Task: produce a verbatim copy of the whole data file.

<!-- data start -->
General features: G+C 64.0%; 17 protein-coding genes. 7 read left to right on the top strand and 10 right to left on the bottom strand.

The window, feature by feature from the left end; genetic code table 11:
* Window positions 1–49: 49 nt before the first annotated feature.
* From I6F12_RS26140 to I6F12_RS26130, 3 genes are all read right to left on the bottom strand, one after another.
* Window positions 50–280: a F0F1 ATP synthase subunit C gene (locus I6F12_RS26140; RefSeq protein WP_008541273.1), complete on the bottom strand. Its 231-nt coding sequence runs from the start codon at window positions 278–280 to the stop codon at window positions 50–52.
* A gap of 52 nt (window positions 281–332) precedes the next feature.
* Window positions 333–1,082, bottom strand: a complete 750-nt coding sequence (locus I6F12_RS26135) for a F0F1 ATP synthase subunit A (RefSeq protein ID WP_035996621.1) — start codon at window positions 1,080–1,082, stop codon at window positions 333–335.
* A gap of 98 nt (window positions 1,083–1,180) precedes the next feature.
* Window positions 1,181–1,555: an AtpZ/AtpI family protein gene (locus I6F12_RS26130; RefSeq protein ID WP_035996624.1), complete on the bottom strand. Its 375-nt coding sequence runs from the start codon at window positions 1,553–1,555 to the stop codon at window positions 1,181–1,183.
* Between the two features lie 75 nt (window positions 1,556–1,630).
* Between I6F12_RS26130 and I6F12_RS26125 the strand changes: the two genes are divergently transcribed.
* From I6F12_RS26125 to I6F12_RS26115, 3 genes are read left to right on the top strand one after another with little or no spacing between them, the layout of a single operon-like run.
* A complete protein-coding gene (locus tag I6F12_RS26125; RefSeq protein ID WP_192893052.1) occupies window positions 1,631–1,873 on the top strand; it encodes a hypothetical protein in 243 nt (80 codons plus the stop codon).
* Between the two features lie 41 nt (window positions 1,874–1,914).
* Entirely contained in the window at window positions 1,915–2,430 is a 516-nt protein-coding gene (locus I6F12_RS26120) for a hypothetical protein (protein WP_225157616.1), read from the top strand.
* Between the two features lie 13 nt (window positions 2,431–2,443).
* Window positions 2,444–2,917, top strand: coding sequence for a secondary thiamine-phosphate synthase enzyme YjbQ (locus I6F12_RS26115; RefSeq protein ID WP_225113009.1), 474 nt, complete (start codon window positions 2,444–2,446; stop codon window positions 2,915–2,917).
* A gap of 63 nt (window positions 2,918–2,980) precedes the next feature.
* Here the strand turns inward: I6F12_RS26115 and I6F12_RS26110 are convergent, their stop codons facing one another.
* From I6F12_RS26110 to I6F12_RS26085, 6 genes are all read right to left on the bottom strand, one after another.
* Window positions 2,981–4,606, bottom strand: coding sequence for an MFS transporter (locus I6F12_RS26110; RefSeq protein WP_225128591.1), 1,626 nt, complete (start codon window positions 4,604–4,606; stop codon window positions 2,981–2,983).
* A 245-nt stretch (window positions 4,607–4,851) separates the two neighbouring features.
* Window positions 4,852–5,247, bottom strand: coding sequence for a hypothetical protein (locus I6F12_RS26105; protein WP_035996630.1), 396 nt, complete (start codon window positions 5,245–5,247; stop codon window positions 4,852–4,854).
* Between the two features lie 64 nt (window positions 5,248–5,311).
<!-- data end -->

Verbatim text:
General features: G+C 64.0%; 17 protein-coding genes. 7 read left to right on the top strand and 10 right to left on the bottom strand.

The window, feature by feature from the left end; genetic code table 11:
* Window positions 1–49: 49 nt before the first annotated feature.
* From I6F12_RS26140 to I6F12_RS26130, 3 genes are all read right to left on the bottom strand, one after another.
* Window positions 50–280: a F0F1 ATP synthase subunit C gene (locus I6F12_RS26140; RefSeq protein WP_008541273.1), complete on the bottom strand. Its 231-nt coding sequence runs from the start codon at window positions 278–280 to the stop codon at window positions 50–52.
* A gap of 52 nt (window positions 281–332) precedes the next feature.
* Window positions 333–1,082, bottom strand: a complete 750-nt coding sequence (locus I6F12_RS26135) for a F0F1 ATP synthase subunit A (RefSeq protein ID WP_035996621.1) — start codon at window positions 1,080–1,082, stop codon at window positions 333–335.
* A gap of 98 nt (window positions 1,083–1,180) precedes the next feature.
* Window positions 1,181–1,555: an AtpZ/AtpI family protein gene (locus I6F12_RS26130; RefSeq protein ID WP_035996624.1), complete on the bottom strand. Its 375-nt coding sequence runs from the start codon at window positions 1,553–1,555 to the stop codon at window positions 1,181–1,183.
* Between the two features lie 75 nt (window positions 1,556–1,630).
* Between I6F12_RS26130 and I6F12_RS26125 the strand changes: the two genes are divergently transcribed.
* From I6F12_RS26125 to I6F12_RS26115, 3 genes are read left to right on the top strand one after another with little or no spacing between them, the layout of a single operon-like run.
* A complete protein-coding gene (locus tag I6F12_RS26125; RefSeq protein ID WP_192893052.1) occupies window positions 1,631–1,873 on the top strand; it encodes a hypothetical protein in 243 nt (80 codons plus the stop codon).
* Between the two features lie 41 nt (window positions 1,874–1,914).
* Entirely contained in the window at window positions 1,915–2,430 is a 516-nt protein-coding gene (locus I6F12_RS26120) for a hypothetical protein (protein WP_225157616.1), read from the top strand.
* Between the two features lie 13 nt (window positions 2,431–2,443).
* Window positions 2,444–2,917, top strand: coding sequence for a secondary thiamine-phosphate synthase enzyme YjbQ (locus I6F12_RS26115; RefSeq protein ID WP_225113009.1), 474 nt, complete (start codon window positions 2,444–2,446; stop codon window positions 2,915–2,917).
* A gap of 63 nt (window positions 2,918–2,980) precedes the next feature.
* Here the strand turns inward: I6F12_RS26115 and I6F12_RS26110 are convergent, their stop codons facing one another.
* From I6F12_RS26110 to I6F12_RS26085, 6 genes are all read right to left on the bottom strand, one after another.
* Window positions 2,981–4,606, bottom strand: coding sequence for an MFS transporter (locus I6F12_RS26110; RefSeq protein WP_225128591.1), 1,626 nt, complete (start codon window positions 4,604–4,606; stop codon window positions 2,981–2,983).
* A 245-nt stretch (window positions 4,607–4,851) separates the two neighbouring features.
* Window positions 4,852–5,247, bottom strand: coding sequence for a hypothetical protein (locus I6F12_RS26105; protein WP_035996630.1), 396 nt, complete (start codon window positions 5,245–5,247; stop codon window positions 4,852–4,854).
* Between the two features lie 64 nt (window positions 5,248–5,311).